Where Is All The Money?

Where Is All The Money?

While we see an increase in financial disparity across the globe it’s interesting to see where all that money actually is? Join us today we look at what are the wealthiest countries in the world and which individuals control a large part of that money?

 

Transcription

Rob (00:00):

Hello, this is Rob and Mike from The McClelland Financial Group of Assante Capital Management, and this is Think Smart with TMFG.

Rob (00:11):

Today on Think Smart with TMFG Mike and I are going to be discussing where is all the money? Mike, I came across a couple of interesting articles just talking about wealth, and we’re going to look at countries, where is all the money, we’re going to look at who are the wealthiest people in the world? I think it’s interesting to know some numbers about what’s going on. Let’s start with the 10 wealthiest countries, so who do you think is on number one?

Mike (00:45):

That one’s easy, U.S.

Rob (00:48):

You’re right. So we’re going to look at things as if the whole world was a dollar. So if the whole world was a dollar the U.S. would be 29 cents of that dollar, that’s a pretty big number, it’s almost 30% of that dollar. They’re worth about $106 trillion.

Mike (01:08):

And when you say what they’re worth Rob, what do you mean by that? Is that the cash of the people, the companies, what are we talking about there?

Rob (01:16):

What we’re looking at, we’re looking at the value of the real estate, we’re looking at the value of their companies, their equities, their bonds, the whole thing.

Mike (01:27):

Gotcha.

Rob (01:28):

Now it’s $106 trillion, I’m pretty good with billions, I kind of lose touch when it gets into trillions.

Mike (01:37):

Yeah. I remember I had a university professor once in economics and he was in… You’re in one of these giant rooms right, those big lecture rooms, and he went and drew a little line on the board with a piece of chalk, he said that’s a million dollars. And he went around the whole lecture wall to show you what a trillion dollars looked like. He walked around the whole room. So some of you don’t understand how much a trillion dollars really is.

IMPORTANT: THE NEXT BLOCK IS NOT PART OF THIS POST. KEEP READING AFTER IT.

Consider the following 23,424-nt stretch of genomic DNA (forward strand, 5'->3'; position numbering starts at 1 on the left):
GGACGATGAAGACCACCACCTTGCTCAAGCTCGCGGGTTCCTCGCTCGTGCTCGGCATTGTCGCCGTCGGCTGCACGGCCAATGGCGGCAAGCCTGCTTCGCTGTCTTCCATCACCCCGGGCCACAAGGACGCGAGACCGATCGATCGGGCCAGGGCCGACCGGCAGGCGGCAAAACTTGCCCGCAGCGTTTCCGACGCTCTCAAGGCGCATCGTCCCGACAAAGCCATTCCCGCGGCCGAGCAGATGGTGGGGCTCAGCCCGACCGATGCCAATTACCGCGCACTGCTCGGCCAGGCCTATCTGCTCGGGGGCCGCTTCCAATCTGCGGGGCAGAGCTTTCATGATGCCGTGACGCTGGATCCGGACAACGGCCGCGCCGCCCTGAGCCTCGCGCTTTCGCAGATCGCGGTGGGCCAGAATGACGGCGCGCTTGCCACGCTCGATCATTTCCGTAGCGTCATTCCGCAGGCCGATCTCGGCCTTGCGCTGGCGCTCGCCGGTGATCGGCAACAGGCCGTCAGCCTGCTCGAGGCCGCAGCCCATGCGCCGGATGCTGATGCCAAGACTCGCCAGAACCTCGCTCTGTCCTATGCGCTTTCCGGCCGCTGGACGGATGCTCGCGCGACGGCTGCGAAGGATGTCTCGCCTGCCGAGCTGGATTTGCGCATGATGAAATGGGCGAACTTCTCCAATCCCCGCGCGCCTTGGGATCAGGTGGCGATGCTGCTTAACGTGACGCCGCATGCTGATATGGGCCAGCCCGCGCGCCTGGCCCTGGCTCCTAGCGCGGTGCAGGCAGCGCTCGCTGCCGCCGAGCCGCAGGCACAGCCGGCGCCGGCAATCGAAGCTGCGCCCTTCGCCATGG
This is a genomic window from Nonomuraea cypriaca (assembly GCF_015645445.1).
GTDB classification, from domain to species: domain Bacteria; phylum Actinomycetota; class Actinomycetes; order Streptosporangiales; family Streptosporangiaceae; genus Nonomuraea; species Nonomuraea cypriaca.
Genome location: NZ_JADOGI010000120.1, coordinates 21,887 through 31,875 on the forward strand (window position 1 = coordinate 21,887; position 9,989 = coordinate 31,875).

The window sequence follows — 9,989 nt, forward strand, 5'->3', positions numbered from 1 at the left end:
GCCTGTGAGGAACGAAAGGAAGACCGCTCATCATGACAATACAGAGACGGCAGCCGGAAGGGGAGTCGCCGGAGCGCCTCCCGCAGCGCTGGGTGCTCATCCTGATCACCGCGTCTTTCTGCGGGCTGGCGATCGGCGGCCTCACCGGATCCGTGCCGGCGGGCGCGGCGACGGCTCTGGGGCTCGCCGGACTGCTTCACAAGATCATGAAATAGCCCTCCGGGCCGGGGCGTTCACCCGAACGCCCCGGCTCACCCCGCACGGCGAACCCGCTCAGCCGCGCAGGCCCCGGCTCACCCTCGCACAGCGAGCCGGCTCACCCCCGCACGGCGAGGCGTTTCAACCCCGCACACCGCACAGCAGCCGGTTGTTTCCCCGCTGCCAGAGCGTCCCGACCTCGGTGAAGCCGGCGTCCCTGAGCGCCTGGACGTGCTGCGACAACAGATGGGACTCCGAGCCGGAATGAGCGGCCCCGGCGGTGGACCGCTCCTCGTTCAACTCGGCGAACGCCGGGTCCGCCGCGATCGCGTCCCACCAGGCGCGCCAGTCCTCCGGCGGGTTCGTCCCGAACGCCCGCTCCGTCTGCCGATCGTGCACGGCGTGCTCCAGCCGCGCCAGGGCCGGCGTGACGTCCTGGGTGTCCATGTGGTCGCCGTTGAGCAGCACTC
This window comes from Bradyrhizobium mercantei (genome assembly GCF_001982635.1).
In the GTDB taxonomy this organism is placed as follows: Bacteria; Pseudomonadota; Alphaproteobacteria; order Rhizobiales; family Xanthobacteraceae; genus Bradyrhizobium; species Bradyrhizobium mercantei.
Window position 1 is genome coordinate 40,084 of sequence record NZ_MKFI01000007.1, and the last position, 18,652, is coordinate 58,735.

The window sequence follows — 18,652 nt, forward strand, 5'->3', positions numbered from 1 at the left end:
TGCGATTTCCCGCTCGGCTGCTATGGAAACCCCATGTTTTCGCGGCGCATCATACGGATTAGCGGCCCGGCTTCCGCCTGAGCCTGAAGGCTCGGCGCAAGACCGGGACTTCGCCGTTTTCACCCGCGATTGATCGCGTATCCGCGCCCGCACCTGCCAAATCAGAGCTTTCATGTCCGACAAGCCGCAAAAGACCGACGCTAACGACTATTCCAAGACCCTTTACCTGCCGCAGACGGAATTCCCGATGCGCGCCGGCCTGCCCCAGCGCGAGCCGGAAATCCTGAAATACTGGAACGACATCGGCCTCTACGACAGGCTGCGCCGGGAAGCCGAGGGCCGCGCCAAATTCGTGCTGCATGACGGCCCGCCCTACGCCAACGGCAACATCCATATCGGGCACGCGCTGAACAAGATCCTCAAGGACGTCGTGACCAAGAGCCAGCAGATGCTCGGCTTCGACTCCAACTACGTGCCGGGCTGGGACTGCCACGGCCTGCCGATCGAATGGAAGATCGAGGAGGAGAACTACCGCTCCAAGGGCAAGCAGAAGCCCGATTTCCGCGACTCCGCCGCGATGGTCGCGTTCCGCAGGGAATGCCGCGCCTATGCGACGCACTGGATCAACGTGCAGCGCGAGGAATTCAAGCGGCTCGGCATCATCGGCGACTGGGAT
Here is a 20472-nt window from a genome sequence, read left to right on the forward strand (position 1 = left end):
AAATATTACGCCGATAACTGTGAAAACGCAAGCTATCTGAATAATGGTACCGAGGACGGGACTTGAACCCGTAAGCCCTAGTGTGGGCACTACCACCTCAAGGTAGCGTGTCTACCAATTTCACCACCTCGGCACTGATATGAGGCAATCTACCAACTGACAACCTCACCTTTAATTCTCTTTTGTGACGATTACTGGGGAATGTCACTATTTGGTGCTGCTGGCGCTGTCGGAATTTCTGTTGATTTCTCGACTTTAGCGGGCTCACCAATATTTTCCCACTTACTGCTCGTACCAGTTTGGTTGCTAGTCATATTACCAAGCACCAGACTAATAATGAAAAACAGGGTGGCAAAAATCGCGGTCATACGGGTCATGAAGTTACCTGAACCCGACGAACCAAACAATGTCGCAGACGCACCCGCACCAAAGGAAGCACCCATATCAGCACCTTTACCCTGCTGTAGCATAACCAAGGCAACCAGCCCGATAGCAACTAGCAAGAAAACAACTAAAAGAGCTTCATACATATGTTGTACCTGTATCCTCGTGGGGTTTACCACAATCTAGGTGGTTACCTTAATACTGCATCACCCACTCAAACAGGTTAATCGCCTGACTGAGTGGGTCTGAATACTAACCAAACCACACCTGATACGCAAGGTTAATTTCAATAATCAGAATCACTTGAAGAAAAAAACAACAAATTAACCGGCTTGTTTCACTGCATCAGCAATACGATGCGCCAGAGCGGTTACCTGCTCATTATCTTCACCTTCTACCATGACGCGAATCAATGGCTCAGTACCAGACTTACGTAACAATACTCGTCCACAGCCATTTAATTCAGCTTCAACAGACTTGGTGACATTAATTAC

Rob (02:01):

You know the million dollars has six zeros after it, I guess the trillion has nine of them, and that just looks outrageous. But again, we’re looking at total country wealth. So number two, who would number two be?

Mike (02:14):

I saw this on the chart and it can sometimes be a surprise because it’s not that big part of our portfolio because again, you’re into it… It is China, and China comes in at 18 cents of the dollar. So China’s been catching up very quickly on the U.S., right? And the only problem with China is they’re not publicly traded companies. China’s the government, right? China is still communist country so you forget that when you look at the U.S that’s free marketed and what’s available to people, china is mostly owned by the government. But it’s 18 cents of that dollar is owned by China.

Rob (02:57):

Many Chinese investors have been buying up real estate companies around the world and so no surprise that they’re at 18% of the dollar, $64 trillion.

Mike (03:11):

Yeah. We know China in GDP will catch the U.S., we know it will, it’s just a question of when, and it will probably happen sooner than later.

Rob (03:20):

Number three is a bit of a surprise for me, Japan, 7 cents of that dollar, $25 trillion. Japan hasn’t had a lot of growth in a long time and yet they still account for 7% of global wealth. That’s impressive

Mike (03:40):

At a certain time in the ’80 I think Japan was almost one of the biggest in the world.

Rob (03:45):

It was and then it had a big correction, but it’s $25 trillion. We then go to Germany at $15 trillion, or 4 cents of the dollar. And once we get into that group we get into a lot of countries that are similar in size. We get the UK at $14 trillion, France at $14 trillion, India at $12 and a half trillion, Italy $`11 trillion. Where does Canada stand?

Mike (04:16):

Canada, we’re at about eight and a half trillion. So if you put that in terms we’re about 2 cents. You know how they say you can put in your 2 cents, that’s us.

Rob (04:24):

That’s us. That’s not much. We think we’re a pretty big deal but we’re actually a pretty small deal. Let’s look at some other factors.

Rob (04:34):

Where are the wealthiest individuals in the world? So no surprise the U.S., the 10 wealthiest individuals in the world are from the U.S. If you put China and the U.S. together they contain half of the world’s billionaires, so 50% of the world’s billionaires. No surprise, if you look they are 47% of the world’s wealth, no surprise that they have more than half of the billionaires as well.

Rob (05:06):

Here’s another interesting fact, the top 1% of U.S. households hold 32% of that wealth. So let’s work backwards, what’s that 1% Mike if it owns 32% of $106 trillion?

Mike (05:26):

So that 1%, well you-

Rob (05:29):

Owns about $30 trillion.

Mike (05:31):